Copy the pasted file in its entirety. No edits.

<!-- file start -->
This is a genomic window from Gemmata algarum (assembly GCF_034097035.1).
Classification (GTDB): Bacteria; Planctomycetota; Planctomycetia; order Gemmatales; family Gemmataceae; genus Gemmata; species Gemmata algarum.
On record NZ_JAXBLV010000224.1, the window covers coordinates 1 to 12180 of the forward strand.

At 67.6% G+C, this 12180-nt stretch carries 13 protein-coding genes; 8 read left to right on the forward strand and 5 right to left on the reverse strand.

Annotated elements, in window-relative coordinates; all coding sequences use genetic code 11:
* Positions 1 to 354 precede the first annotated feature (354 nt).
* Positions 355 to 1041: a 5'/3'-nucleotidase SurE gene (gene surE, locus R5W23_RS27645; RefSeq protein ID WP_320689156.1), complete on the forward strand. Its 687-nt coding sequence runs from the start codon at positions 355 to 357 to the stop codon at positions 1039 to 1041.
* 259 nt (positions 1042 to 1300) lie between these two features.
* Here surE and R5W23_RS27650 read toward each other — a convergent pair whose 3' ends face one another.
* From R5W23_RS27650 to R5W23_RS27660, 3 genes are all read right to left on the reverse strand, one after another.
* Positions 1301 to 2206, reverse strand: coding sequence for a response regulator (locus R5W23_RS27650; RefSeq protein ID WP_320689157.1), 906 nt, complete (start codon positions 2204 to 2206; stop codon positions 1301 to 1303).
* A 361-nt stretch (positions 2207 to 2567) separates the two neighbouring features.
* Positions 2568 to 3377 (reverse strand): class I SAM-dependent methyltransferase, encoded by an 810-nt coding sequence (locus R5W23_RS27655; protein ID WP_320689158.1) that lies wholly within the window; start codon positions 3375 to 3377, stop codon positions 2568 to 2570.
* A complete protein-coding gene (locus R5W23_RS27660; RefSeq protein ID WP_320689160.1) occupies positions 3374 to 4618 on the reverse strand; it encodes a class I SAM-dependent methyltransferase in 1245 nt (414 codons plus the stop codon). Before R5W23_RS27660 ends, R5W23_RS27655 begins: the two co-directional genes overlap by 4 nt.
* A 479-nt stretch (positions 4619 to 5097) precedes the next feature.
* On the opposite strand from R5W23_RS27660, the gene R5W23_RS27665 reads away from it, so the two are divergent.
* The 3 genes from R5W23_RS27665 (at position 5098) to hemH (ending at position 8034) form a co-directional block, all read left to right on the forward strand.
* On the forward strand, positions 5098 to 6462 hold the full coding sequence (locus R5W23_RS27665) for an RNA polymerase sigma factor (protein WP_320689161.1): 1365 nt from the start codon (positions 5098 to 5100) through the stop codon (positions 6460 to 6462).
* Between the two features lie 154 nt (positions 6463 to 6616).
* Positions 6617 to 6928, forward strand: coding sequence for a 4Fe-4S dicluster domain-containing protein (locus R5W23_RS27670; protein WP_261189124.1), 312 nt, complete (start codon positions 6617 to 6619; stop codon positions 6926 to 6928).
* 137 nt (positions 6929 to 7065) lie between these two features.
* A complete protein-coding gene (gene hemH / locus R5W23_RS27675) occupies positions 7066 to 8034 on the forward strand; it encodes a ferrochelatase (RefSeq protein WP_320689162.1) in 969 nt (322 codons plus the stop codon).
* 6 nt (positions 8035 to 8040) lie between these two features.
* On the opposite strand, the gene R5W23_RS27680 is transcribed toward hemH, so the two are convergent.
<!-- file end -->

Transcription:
This is a genomic window from Gemmata algarum (assembly GCF_034097035.1).
Classification (GTDB): Bacteria; Planctomycetota; Planctomycetia; order Gemmatales; family Gemmataceae; genus Gemmata; species Gemmata algarum.
On record NZ_JAXBLV010000224.1, the window covers coordinates 1 to 12180 of the forward strand.

At 67.6% G+C, this 12180-nt stretch carries 13 protein-coding genes; 8 read left to right on the forward strand and 5 right to left on the reverse strand.

Annotated elements, in window-relative coordinates; all coding sequences use genetic code 11:
* Positions 1 to 354 precede the first annotated feature (354 nt).
* Positions 355 to 1041: a 5'/3'-nucleotidase SurE gene (gene surE, locus R5W23_RS27645; RefSeq protein ID WP_320689156.1), complete on the forward strand. Its 687-nt coding sequence runs from the start codon at positions 355 to 357 to the stop codon at positions 1039 to 1041.
* 259 nt (positions 1042 to 1300) lie between these two features.
* Here surE and R5W23_RS27650 read toward each other — a convergent pair whose 3' ends face one another.
* From R5W23_RS27650 to R5W23_RS27660, 3 genes are all read right to left on the reverse strand, one after another.
* Positions 1301 to 2206, reverse strand: coding sequence for a response regulator (locus R5W23_RS27650; RefSeq protein ID WP_320689157.1), 906 nt, complete (start codon positions 2204 to 2206; stop codon positions 1301 to 1303).
* A 361-nt stretch (positions 2207 to 2567) separates the two neighbouring features.
* Positions 2568 to 3377 (reverse strand): class I SAM-dependent methyltransferase, encoded by an 810-nt coding sequence (locus R5W23_RS27655; protein ID WP_320689158.1) that lies wholly within the window; start codon positions 3375 to 3377, stop codon positions 2568 to 2570.
* A complete protein-coding gene (locus R5W23_RS27660; RefSeq protein ID WP_320689160.1) occupies positions 3374 to 4618 on the reverse strand; it encodes a class I SAM-dependent methyltransferase in 1245 nt (414 codons plus the stop codon). Before R5W23_RS27660 ends, R5W23_RS27655 begins: the two co-directional genes overlap by 4 nt.
* A 479-nt stretch (positions 4619 to 5097) precedes the next feature.
* On the opposite strand from R5W23_RS27660, the gene R5W23_RS27665 reads away from it, so the two are divergent.
* The 3 genes from R5W23_RS27665 (at position 5098) to hemH (ending at position 8034) form a co-directional block, all read left to right on the forward strand.
* On the forward strand, positions 5098 to 6462 hold the full coding sequence (locus R5W23_RS27665) for an RNA polymerase sigma factor (protein WP_320689161.1): 1365 nt from the start codon (positions 5098 to 5100) through the stop codon (positions 6460 to 6462).
* Between the two features lie 154 nt (positions 6463 to 6616).
* Positions 6617 to 6928, forward strand: coding sequence for a 4Fe-4S dicluster domain-containing protein (locus R5W23_RS27670; protein WP_261189124.1), 312 nt, complete (start codon positions 6617 to 6619; stop codon positions 6926 to 6928).
* 137 nt (positions 6929 to 7065) lie between these two features.
* A complete protein-coding gene (gene hemH / locus R5W23_RS27675) occupies positions 7066 to 8034 on the forward strand; it encodes a ferrochelatase (RefSeq protein WP_320689162.1) in 969 nt (322 codons plus the stop codon).
* 6 nt (positions 8035 to 8040) lie between these two features.
* On the opposite strand, the gene R5W23_RS27680 is transcribed toward hemH, so the two are convergent.